C4J Featured in Property Industry Eye article

Tuesday, September 20th, 2022

An article released in the Property Industry Eye today details C4J’s continued progression in the case against Purple Bricks and also features comments from C4J legal director Aidan Loy.

“Contractors for Justice (C4J), which is currently pursuing a proposed Group Litigation Order (GLO) against Purplebricks, on behalf of former agents that were hired as self-employed estate agents by the company, has reported the online estate agency to the Information Commissioner for failing to provide invoicing information requested in July.

The premise of the claim is that, in law, these self-employed agents were in effect employed for the purposes of holiday pay and pension contributions being owed by the company to the individual. The claim is for as much as 20.7% of each person’s total earnings.

As part of C4J’s preparations for the legal action, the pressure group submitted a request on 19 July to Purplebricks for data relating to LPE claimants’ invoicing records. This is known within the Data Protection Act 2018 as a Subject Access Request and the recipient, Purplebricks in this case, is compelled by law to provide the requested information within 30 days of receipt.

On 19 August, the last day of that 30-day period, C4J says that the Purplebricks Data Protection Officer, Johnny Gallagher, responded to C4J to state that Purplebricks would not be able to meet the statutory deadline and would need more time due to the apparent ‘complexity’ of providing simple invoice copies.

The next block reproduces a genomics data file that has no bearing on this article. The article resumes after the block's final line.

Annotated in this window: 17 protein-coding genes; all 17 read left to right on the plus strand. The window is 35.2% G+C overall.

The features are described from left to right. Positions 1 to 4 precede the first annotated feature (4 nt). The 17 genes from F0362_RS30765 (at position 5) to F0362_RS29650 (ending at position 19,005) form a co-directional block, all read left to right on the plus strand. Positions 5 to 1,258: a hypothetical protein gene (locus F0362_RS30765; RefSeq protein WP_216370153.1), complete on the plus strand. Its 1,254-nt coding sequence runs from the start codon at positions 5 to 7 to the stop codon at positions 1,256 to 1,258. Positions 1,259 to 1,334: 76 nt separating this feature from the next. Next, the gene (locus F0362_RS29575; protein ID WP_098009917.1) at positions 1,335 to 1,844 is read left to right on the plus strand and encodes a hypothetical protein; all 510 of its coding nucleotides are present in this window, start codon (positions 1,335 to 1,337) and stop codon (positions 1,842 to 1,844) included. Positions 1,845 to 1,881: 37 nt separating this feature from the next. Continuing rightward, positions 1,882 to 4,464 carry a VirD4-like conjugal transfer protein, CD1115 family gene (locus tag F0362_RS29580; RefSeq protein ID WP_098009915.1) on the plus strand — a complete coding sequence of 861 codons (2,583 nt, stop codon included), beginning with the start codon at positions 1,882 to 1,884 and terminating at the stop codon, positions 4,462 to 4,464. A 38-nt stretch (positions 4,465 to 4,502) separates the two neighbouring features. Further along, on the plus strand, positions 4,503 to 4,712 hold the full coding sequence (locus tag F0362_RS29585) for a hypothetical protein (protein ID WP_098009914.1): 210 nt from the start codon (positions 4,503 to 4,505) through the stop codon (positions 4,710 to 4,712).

Gallagher, according to C4J, pledged that he would respond with the requested information by ‘9 September latest’. However, C4J says that nothing whatsoever has been received.

Aidan Loy, the legal director at C4J, who believes the potential legal claim could be worth over £10m, commented: “It beggars belief that a public limited company with over 400 employees is unable to meet such a simple, statutory deadline. In fact, they were not even capable of meeting their own subsequent, revised, self-imposed deadline and consequently they are in breach of the Data Protection Act for which I have now had no alternative but to report them to the Information Commissioner.”

Excerpt taken from: Property Industry Eye. Written by: Marc Da Silva

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